8) If All Else Fails, Let Them Go
As soul crushing as it may feel, not everyone is going to be into gaming. It is a truth we all must come to grips with. If a new player shows up, gives it the old college try, and still walks away ‘meh’, then that is that. Some people juggle geese, and that is okay. Don’t ruin a friendship or relationship over a game. You don’t want someone who games out of obligation, and you seriously don’t want to pressure friends and family into an activity that takes up hours upon hours of their week if they are not having fun. Smile, let them go, and find something else that you both like to do.
Michael Lee Bross a contributing editor for D10Again.com and an avid lifetime gamer. He been a game master, player, world-builder, and designer for nearly 30 years. He is also a graduate of the MFA in Poetry program at Drew University, and is an active writer of both poetry and speculative fiction. His work has been published in such periodicals as Lifeboat, Mobius Poetry Magazine, and Let’s talk Philadelphia. His poetry chapbook, “Meditations on an Empty Stomach” also won the 2015 Arts by the People Chapbook Award. Michael currently teaches English at the University of Scranton and East Stroudsburg University.
Picture Reference: http://dnd.wizards.com/products/tabletop-games/rpg-products/rpg_starterset
Running a sandbox game isn't for the light hearted, organization is prime and being ready to respond to player actions is a close second. If you are properly prepared, a sandbox is an easy way to run a game. There are books, blogs, and podcasts by the dozens talking about different methods of pregame preparation. All have their own method; preparation is something that everyone does differently, just like dungeon mastering. So which one is for you? I can't say, but I can give you insight into the tools I use. Aside from good pens, a mechanical pencil, and a bunch of dice what do you need to prepare for a sandbox game? I'll tell you what I use and why.
1) Red Tide And An Echo Resounding
These two books by Kevin Crawford revolutionized my preparation style. They have advice on your GM binder and what to keep in it, an easy system for randomly determining and populating an area with cities, towns, ruins, and lairs and maps to steal. An Echo Resounding sets up domains and factions, details domain turns, and mass combat, should things get ugly. Both are short and easy to read and come with detailed examples to help you work through it the first time. I've adapted them to my style and use them for most of my randomly determined areas, and sometimes for pre-populated ones too. These two well worn and sticky-tabbed books are easily in the top three most used in my library. What's the top one?
2) Dungeon Masters Guide
I prefer the first edition dungeon masters guide, but the fifth edition is no slouch! Both cover things beyond the rules of their respective edition, talking about time, non-player characters, and adventure locales just to name a few topics. The random tables in each cover personalities, traits, motives, and best of all random dungeons. If I'm drawing out a dungeon for a game, making non-player characters, or creating an encounter, one of these is what I reach for. Seeing a theme yet?
3) Random Tables
Random tables help you get away from same thinking. Anytime I need a question answered in my preparation I turn to a random table to break out of similar ideas. Similar ideas can be great in the beginning, even enforce a theme, but after a few sessions they start to seem stale. Random tables mix it up creating wild combinations that you need to make sense of; things I couldn't have come up with on my own. The books on my table lately have been The Dungeon Dozen, d30 sandbox and Tome of Adventure Design. The latter being my most used book in the last six sessions I prepared.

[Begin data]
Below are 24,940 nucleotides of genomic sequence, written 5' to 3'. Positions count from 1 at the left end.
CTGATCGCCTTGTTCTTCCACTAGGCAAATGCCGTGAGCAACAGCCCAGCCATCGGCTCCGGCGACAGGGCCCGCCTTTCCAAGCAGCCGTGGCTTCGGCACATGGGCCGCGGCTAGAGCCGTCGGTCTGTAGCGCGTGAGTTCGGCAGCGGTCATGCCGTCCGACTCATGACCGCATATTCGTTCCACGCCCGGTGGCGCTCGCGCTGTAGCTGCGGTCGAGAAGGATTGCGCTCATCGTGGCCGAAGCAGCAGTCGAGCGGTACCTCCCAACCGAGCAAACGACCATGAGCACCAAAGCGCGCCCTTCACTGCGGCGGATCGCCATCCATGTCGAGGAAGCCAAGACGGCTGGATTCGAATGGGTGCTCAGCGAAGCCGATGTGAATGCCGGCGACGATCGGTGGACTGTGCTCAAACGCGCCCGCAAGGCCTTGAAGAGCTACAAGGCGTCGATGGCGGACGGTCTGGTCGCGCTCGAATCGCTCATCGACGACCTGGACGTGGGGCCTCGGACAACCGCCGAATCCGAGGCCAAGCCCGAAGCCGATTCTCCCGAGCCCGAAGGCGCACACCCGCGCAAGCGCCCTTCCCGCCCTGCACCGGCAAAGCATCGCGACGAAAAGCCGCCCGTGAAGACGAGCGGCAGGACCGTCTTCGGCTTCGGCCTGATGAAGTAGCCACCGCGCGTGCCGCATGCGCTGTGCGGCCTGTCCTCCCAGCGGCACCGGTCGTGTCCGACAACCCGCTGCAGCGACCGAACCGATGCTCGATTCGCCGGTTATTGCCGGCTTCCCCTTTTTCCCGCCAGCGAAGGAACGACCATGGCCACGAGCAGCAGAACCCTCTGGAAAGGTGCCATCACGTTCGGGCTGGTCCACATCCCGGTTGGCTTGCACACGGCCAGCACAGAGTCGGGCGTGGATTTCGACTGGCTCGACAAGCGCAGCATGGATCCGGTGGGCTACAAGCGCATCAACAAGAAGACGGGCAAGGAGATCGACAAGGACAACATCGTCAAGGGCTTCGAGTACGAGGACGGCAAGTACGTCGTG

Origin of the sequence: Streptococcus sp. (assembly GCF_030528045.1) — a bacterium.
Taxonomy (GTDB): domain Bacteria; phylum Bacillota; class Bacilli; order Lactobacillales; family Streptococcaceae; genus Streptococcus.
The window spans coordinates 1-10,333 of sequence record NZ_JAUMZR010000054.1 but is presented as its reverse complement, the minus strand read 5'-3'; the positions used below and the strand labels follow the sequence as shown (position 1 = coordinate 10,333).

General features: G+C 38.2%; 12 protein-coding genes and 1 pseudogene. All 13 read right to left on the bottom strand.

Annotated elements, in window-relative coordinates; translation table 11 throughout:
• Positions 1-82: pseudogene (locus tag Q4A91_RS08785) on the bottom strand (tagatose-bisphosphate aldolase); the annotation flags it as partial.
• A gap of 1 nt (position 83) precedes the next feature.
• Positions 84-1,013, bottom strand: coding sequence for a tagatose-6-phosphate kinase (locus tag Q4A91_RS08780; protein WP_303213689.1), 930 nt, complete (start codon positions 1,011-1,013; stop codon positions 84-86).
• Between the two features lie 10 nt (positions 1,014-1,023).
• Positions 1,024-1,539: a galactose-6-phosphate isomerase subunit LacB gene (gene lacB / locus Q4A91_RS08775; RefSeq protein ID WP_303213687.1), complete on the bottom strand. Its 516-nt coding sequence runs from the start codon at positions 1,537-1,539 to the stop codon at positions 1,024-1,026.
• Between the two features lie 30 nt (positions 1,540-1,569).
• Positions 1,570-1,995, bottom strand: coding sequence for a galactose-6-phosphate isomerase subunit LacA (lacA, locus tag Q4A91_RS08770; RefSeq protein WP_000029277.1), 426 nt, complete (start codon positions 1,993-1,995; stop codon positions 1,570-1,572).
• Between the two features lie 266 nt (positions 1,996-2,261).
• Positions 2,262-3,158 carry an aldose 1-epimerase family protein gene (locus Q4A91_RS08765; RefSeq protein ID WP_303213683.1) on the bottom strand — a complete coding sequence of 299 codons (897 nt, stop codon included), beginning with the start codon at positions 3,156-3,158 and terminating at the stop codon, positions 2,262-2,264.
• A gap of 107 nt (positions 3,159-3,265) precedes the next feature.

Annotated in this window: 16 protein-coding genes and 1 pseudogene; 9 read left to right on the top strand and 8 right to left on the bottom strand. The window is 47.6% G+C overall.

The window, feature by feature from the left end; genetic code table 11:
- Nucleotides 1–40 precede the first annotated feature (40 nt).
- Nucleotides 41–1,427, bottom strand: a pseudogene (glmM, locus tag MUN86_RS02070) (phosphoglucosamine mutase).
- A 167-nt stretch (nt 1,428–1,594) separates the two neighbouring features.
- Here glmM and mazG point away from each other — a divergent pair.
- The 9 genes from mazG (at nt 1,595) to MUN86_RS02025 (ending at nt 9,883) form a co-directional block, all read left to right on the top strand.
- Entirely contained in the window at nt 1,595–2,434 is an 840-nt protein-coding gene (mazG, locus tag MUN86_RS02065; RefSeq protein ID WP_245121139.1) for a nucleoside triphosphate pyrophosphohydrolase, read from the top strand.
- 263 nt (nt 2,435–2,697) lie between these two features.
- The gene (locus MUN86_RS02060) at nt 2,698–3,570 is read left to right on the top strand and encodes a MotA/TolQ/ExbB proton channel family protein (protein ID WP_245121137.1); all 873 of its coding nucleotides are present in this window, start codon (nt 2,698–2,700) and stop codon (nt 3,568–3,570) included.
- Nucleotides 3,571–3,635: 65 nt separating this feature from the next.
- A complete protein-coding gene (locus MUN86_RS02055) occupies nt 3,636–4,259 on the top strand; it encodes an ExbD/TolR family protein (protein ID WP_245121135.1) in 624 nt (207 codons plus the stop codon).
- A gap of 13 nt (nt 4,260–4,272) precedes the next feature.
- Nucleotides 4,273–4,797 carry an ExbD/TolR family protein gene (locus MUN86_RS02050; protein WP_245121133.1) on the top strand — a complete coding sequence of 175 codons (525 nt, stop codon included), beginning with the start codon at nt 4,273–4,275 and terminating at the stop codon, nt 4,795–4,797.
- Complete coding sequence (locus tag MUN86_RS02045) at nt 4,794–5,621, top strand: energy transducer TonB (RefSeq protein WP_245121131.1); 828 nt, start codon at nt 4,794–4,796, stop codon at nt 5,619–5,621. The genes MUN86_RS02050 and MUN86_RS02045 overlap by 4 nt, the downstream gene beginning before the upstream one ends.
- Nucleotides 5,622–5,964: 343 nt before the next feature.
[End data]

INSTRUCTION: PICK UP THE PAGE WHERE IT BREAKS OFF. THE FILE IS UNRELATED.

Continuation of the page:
4) A Good Monster Book
Monsters are the base of encounters in Dungeons and Dragons. Whether you are making random tables or static encounters, you are going to need a lot more enemies than the ones in the back of the Players Handbook. Sometimes just flipping through a book will inspire an encounter or maybe even a whole adventure. That's the way the fifth edition Monster Manual is written, according to Mike Mearls. If you haven't read the Monster Manual, take the time, as it's well worth it. After exhausting that, pick up Tome of Beasts, Tome of Horrors, or use the fifth edition Dungeon Masters Guide and make some of your own!
5) Tablet, Laptop, Or PC
I like to run digital. Most of my collection is in PDFs, I make maps and graph paper, and keep all my notes online. At my game I run with my laptop, dndbeyond.com, and Nitro PDF reader. I even have a tv set up for maps, pictures of monsters, and rules to show the players. At home I like to prepare on my PC; there are four basic programs I use. A digital art program for maps, handouts, and paper minis. Photoshop is what I use, but GIMP, painter or whatever you have will work too. With online notes syncing across all devices, I can prepare wherever on whatever is handy (I do a lot of work on my phone). I use OneNote as my GM binder and have a lot of worksheets and forms set up to help me with the common things like settlements and adventures. OneNote works for me, but Evernote and Google Drive, or offline applications like Scrivener and Campaign Logger are also options. A PDF reader for all my PDFs, Nitro, Foxit, or Acrobat all work fine. The last one is a web browser. I get a lot of encounters, maps, paper minis, and ideas from the internet. Places like ENWorld, reddit, and Discord are some of my go-to communities. Remember great dungeon masters steal ideas! Just don't publish stolen material.